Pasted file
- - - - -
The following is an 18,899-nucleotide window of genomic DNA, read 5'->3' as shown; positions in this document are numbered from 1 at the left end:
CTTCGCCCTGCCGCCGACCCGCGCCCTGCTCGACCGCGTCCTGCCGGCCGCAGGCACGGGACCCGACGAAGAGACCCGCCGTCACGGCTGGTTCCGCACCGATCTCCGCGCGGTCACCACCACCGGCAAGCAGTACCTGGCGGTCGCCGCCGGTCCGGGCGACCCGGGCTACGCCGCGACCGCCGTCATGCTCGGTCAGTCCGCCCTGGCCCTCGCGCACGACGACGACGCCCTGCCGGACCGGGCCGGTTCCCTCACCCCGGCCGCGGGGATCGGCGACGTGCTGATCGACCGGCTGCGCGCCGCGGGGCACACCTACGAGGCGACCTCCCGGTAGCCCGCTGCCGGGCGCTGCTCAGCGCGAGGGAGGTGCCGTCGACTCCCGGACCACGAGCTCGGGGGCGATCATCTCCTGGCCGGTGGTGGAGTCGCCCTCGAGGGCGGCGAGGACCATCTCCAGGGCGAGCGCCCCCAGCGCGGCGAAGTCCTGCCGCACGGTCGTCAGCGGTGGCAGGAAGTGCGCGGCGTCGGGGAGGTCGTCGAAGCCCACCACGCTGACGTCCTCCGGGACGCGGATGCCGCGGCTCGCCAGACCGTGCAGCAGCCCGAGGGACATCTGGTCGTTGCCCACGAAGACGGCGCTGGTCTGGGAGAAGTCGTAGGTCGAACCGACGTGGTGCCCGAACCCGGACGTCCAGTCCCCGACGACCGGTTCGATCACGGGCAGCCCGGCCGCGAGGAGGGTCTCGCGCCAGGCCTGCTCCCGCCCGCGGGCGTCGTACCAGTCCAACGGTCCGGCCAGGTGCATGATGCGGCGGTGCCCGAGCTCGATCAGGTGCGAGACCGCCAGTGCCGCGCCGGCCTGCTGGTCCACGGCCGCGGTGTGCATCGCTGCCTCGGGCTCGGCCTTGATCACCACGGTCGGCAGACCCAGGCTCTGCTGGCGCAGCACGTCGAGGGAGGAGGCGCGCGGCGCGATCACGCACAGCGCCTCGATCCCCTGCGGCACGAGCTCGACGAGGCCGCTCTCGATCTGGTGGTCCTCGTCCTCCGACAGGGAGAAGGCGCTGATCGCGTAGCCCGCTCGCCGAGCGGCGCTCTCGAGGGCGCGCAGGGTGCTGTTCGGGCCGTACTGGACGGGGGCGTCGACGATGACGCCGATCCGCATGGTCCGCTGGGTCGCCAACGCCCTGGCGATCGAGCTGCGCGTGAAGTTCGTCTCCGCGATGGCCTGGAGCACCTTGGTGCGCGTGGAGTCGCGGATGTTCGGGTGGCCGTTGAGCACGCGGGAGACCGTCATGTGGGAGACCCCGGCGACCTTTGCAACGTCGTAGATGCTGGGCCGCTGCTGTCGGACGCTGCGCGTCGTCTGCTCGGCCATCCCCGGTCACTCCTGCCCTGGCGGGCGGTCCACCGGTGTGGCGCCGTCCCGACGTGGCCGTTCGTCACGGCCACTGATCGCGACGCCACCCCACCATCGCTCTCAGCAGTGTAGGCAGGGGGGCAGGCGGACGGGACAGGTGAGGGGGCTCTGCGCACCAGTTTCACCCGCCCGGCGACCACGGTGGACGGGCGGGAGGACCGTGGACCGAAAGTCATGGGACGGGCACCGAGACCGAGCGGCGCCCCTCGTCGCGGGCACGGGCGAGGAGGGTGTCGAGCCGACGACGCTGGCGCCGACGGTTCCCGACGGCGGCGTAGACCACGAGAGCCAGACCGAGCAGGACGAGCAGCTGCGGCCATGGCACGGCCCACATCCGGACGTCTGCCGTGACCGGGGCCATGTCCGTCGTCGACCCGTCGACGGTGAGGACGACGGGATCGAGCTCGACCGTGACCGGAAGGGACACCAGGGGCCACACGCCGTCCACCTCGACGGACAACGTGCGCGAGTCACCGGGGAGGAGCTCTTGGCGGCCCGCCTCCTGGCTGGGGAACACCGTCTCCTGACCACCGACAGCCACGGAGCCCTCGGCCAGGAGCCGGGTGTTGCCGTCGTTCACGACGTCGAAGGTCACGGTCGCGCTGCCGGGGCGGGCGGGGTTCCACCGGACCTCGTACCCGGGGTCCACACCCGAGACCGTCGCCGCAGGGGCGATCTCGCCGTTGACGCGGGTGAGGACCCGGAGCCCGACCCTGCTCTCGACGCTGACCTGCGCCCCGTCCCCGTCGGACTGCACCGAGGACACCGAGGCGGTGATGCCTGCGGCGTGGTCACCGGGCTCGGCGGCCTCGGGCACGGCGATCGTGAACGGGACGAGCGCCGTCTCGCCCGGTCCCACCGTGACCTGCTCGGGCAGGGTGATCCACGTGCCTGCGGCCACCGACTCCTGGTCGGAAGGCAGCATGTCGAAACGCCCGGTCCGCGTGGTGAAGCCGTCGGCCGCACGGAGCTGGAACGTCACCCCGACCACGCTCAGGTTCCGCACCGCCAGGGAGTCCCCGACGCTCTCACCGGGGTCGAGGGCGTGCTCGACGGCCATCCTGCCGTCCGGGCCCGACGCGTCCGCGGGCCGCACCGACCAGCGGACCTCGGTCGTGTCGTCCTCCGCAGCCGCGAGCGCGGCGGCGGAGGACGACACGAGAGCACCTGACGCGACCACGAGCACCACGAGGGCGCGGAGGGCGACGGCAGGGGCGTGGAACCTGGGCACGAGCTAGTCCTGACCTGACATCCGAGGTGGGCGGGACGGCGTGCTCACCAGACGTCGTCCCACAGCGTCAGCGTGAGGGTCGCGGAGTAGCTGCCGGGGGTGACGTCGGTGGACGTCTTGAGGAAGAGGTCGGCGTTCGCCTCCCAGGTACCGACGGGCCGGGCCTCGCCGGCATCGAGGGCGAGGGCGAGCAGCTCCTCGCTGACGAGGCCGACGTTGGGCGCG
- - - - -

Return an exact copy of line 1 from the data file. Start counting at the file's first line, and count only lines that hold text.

The following is an 18,899-nucleotide window of genomic DNA, read 5'->3' as shown; positions in this document are numbered from 1 at the left end: